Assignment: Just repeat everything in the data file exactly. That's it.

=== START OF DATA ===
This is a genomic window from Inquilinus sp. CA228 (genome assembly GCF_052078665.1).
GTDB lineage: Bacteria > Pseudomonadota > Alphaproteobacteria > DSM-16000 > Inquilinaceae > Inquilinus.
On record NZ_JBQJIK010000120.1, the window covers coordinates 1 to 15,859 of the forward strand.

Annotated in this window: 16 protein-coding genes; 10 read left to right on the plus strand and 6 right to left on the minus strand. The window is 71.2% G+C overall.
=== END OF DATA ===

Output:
This is a genomic window from Inquilinus sp. CA228 (genome assembly GCF_052078665.1).
GTDB lineage: Bacteria > Pseudomonadota > Alphaproteobacteria > DSM-16000 > Inquilinaceae > Inquilinus.
On record NZ_JBQJIK010000120.1, the window covers coordinates 1 to 15,859 of the forward strand.

Annotated in this window: 16 protein-coding genes; 10 read left to right on the plus strand and 6 right to left on the minus strand. The window is 71.2% G+C overall.